2

How italic the first letter of a word in \verb|| structure? Suppose that I want have italic (or underscore) for G in \verb|Good|.

  • 6
    Do you really need \verb? – egreg Apr 30 '17 at 8:37
  • If it is possible, I need that. I used this structure in more than 100 words in my work, so It is hard to change it. – user2991243 Apr 30 '17 at 8:40
  • 4
    why have you got Good in \verb ???? the only use of verb is to disable LaTeX formatting and present the characters as a verbatim string. There is no formatting in Good to disable so \verb is not appropriate, and then you ask to add formatting which seems a strange choice for \verb – David Carlisle Apr 30 '17 at 8:57
5

I'm not sure you're using the right tool for the job and I'd be wary of redefining \verb.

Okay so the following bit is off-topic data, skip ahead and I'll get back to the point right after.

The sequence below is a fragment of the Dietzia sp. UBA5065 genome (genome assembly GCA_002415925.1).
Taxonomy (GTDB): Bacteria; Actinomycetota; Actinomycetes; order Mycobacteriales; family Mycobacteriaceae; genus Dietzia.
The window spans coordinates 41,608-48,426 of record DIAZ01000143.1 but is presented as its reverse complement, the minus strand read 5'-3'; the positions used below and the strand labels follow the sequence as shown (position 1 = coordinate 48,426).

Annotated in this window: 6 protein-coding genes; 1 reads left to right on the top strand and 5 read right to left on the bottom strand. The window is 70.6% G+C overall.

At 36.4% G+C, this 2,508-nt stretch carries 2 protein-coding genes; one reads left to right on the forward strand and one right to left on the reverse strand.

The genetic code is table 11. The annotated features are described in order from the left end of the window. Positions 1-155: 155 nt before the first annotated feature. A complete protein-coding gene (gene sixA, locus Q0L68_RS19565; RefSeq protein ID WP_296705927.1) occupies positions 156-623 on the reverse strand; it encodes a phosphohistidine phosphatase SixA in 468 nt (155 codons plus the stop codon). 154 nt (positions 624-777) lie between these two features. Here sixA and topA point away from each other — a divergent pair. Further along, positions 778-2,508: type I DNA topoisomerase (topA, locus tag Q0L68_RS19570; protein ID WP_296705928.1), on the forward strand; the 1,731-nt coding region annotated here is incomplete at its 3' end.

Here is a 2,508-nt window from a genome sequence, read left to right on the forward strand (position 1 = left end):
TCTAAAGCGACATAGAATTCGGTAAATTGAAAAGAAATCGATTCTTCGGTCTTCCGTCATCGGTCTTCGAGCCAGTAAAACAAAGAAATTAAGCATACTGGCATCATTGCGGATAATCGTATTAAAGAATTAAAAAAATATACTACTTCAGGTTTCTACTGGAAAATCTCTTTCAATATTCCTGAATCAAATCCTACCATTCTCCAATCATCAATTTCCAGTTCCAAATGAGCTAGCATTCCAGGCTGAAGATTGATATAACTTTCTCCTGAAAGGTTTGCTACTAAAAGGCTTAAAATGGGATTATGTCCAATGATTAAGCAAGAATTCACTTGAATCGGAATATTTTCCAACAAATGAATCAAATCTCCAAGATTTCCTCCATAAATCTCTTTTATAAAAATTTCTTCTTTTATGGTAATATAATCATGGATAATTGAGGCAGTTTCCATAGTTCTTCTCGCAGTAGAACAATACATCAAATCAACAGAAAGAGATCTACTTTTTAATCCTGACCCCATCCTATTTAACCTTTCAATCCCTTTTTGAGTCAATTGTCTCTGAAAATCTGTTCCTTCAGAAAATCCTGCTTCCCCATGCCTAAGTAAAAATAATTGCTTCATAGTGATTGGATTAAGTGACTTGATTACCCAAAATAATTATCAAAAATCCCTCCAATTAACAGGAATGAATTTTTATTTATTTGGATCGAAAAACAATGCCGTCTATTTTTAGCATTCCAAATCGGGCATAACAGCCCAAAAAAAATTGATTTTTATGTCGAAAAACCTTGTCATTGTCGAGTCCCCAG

\documentclass{article}
\usepackage{xparse}

\ExplSyntaxOn
\NewDocumentCommand\iverb{v}
 {
  \xyz_verbit_split:n { #1 }
 }
\cs_new_protected:Nn \xyz_verbit_split:n
 {
  \texttt
   {
    \underline { \tl_head:n { #1 } }
    \tl_tail:n { #1 }
   }
 }
\ExplSyntaxOff

\begin{document}

\verb|Good|

\iverb|Good|

\end{document}

enter image description here

4

Use the abilities of your editor to replace the string \verb by \myverb. There are also tools that can do it for a bunch of files (in case you have too many files to open them all by hand).

Then add the definition

\def\myverb|#1#2|{\texttt{\underline{#1}#2}}

to your preamble. It assumes that there is at least one token between the vertical bars.

enter image description here

\documentclass{article}
\newcommand\myverb{}% Make sure \myverb is undefined
\def\myverb|#1#2|{\texttt{\underline{#1}#2}}
\begin{document}
\myverb|Good|
\myverb|Goo|
\myverb|Go|
\myverb|G|
%\myverb|| % This gives an error
\end{document}
  • 3
    @CarLaTeX Probably the whole "problem" can be solved by the editor alone. Replacements with regular expressions can take you quite far. – gernot Apr 30 '17 at 9:15

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